scatch stocks 4

take a bit of old scrap steel from any sawblade (handsaw,  hacksaw, bandsaw, I use a broken 1″ bandsaw blade for stock because when you have such a blade you have a lot of stock for these and other scrapers),and cut out and file a blade to the molding profile you want to make. Make sure that the profile is made/filed clean and square with very sharp corners, any rounding of the edge and it will not cut.

Insert it into the slot that is the first saw kerf. position it @ where you want it. you will be using the face of the step as a guide fence.

scatch stocks 7

and insert a screw or two if necessary. (at least one is usually necessary).

You are ready to go!

The other way I make them is a bit more complex, and it helps to have a drill press but that is not vital…

Take 2 pieces of any stuff (I usually use 1/2″ stuff for this) and clamp them together, face to face. Drill 3 holes to pound 1/4″ dowels into.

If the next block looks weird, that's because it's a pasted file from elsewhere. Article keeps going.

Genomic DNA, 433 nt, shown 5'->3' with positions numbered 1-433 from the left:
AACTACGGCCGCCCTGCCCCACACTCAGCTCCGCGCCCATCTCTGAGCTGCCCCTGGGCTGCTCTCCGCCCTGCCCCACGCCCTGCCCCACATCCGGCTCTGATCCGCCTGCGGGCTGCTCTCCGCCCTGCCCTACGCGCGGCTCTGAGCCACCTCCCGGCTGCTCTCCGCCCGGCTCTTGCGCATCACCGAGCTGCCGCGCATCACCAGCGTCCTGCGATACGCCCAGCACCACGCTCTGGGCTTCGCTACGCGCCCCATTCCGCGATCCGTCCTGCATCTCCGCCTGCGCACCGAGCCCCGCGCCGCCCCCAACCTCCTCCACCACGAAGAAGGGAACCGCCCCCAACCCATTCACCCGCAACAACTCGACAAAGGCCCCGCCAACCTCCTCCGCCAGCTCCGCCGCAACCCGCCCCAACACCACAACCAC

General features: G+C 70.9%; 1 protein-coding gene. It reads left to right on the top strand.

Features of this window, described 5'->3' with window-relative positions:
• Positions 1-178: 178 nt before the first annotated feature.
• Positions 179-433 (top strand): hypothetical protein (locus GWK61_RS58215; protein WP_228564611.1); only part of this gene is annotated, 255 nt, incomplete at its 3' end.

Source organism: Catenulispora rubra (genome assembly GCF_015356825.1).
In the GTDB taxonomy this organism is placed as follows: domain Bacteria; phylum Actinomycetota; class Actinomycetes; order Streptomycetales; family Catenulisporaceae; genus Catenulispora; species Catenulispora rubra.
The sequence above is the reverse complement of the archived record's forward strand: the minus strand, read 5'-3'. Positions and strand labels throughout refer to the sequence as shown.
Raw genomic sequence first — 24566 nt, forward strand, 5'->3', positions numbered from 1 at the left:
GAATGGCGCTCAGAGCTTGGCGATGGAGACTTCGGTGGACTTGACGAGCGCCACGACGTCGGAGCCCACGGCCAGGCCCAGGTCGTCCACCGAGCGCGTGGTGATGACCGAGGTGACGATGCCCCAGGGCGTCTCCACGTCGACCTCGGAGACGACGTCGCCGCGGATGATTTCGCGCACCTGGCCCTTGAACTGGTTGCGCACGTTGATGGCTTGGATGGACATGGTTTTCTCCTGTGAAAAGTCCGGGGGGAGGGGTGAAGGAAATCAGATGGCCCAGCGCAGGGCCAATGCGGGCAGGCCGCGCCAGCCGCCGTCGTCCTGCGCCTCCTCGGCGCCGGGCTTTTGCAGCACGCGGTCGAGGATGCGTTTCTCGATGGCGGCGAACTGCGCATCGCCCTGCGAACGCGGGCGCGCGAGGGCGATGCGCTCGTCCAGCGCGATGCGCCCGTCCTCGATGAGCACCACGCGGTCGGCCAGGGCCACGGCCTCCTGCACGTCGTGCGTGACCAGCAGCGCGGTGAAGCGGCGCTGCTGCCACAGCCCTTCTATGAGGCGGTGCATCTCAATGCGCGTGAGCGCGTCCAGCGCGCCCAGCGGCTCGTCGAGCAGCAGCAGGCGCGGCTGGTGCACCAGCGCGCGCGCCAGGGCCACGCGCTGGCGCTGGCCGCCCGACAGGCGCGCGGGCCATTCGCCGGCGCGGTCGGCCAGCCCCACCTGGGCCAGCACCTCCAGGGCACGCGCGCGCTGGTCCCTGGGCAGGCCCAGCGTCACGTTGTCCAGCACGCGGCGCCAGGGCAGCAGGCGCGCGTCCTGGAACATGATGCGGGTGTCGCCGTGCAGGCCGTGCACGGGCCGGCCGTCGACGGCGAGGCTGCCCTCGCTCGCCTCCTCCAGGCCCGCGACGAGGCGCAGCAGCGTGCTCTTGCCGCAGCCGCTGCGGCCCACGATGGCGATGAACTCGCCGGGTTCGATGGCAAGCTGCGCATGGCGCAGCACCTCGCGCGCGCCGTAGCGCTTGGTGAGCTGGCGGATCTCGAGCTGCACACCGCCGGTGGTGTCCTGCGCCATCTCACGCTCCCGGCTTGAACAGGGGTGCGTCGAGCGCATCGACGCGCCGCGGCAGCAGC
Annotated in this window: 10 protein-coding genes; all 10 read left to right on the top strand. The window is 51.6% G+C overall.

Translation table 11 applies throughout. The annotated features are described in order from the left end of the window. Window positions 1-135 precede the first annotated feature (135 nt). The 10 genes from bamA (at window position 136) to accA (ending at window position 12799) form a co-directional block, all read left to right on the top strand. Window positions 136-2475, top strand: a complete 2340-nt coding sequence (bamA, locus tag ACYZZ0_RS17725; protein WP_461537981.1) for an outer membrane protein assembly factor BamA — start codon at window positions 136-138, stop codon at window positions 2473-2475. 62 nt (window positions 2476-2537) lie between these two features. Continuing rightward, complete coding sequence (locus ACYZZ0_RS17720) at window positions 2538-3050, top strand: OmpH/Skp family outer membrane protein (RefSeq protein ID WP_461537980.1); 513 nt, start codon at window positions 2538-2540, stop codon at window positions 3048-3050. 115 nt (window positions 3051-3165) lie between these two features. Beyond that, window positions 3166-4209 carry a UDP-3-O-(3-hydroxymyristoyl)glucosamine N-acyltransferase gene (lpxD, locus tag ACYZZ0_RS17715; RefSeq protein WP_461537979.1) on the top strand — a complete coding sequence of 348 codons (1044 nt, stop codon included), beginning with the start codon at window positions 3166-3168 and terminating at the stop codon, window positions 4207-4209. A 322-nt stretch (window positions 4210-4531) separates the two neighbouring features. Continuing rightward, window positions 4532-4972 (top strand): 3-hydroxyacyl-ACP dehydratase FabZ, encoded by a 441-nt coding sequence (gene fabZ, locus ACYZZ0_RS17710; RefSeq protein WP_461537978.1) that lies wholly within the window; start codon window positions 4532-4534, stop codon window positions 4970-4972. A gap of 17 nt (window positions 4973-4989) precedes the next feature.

scatch stocks 2

Pound the dowels in, you want a tight fit. no glue! use a hand plane to dress up the outer edges if they are not lined up.

Saw out a step like you see in the sketch, just like the other ones. Do not take the 2 pieces apart to saw out the step, just saw right through both at once.

Add the cutter (you’ll need to use a chisel to pry the two parts open a little), add screws just like before.

scatch stocks 8

And again! You are good to go!

scatch stocks 10

have fun, be well

count your fingers!